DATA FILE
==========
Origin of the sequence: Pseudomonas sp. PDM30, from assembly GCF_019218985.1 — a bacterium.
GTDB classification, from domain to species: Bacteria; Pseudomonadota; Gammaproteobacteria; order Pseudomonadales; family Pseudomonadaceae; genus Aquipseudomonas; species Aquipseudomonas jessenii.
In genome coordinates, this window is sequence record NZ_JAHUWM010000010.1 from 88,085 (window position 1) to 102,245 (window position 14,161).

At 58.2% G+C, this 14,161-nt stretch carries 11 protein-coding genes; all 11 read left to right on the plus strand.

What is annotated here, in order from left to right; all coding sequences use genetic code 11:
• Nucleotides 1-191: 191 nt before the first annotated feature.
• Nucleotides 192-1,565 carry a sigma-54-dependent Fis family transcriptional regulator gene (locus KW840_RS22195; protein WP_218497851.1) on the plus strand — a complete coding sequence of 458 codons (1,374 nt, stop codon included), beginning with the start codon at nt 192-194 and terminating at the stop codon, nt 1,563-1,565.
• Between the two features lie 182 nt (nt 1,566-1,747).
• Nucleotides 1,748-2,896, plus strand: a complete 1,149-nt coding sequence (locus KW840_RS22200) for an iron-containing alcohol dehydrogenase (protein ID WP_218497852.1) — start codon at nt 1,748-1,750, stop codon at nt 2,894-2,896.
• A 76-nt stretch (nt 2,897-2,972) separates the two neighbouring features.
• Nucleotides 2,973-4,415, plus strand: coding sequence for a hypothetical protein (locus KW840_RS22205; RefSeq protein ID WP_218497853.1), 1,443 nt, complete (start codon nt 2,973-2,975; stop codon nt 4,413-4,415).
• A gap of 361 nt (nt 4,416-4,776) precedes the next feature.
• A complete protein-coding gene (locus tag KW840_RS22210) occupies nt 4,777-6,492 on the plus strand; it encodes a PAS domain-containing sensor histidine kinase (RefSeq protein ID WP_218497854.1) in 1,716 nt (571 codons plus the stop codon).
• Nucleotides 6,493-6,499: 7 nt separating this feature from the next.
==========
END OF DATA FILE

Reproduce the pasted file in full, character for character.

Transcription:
Origin of the sequence: Pseudomonas sp. PDM30, from assembly GCF_019218985.1 — a bacterium.
GTDB classification, from domain to species: Bacteria; Pseudomonadota; Gammaproteobacteria; order Pseudomonadales; family Pseudomonadaceae; genus Aquipseudomonas; species Aquipseudomonas jessenii.
In genome coordinates, this window is sequence record NZ_JAHUWM010000010.1 from 88,085 (window position 1) to 102,245 (window position 14,161).

At 58.2% G+C, this 14,161-nt stretch carries 11 protein-coding genes; all 11 read left to right on the plus strand.

What is annotated here, in order from left to right; all coding sequences use genetic code 11:
• Nucleotides 1-191: 191 nt before the first annotated feature.
• Nucleotides 192-1,565 carry a sigma-54-dependent Fis family transcriptional regulator gene (locus KW840_RS22195; protein WP_218497851.1) on the plus strand — a complete coding sequence of 458 codons (1,374 nt, stop codon included), beginning with the start codon at nt 192-194 and terminating at the stop codon, nt 1,563-1,565.
• Between the two features lie 182 nt (nt 1,566-1,747).
• Nucleotides 1,748-2,896, plus strand: a complete 1,149-nt coding sequence (locus KW840_RS22200) for an iron-containing alcohol dehydrogenase (protein ID WP_218497852.1) — start codon at nt 1,748-1,750, stop codon at nt 2,894-2,896.
• A 76-nt stretch (nt 2,897-2,972) separates the two neighbouring features.
• Nucleotides 2,973-4,415, plus strand: coding sequence for a hypothetical protein (locus KW840_RS22205; RefSeq protein ID WP_218497853.1), 1,443 nt, complete (start codon nt 2,973-2,975; stop codon nt 4,413-4,415).
• A gap of 361 nt (nt 4,416-4,776) precedes the next feature.
• A complete protein-coding gene (locus tag KW840_RS22210) occupies nt 4,777-6,492 on the plus strand; it encodes a PAS domain-containing sensor histidine kinase (RefSeq protein ID WP_218497854.1) in 1,716 nt (571 codons plus the stop codon).
• Nucleotides 6,493-6,499: 7 nt separating this feature from the next.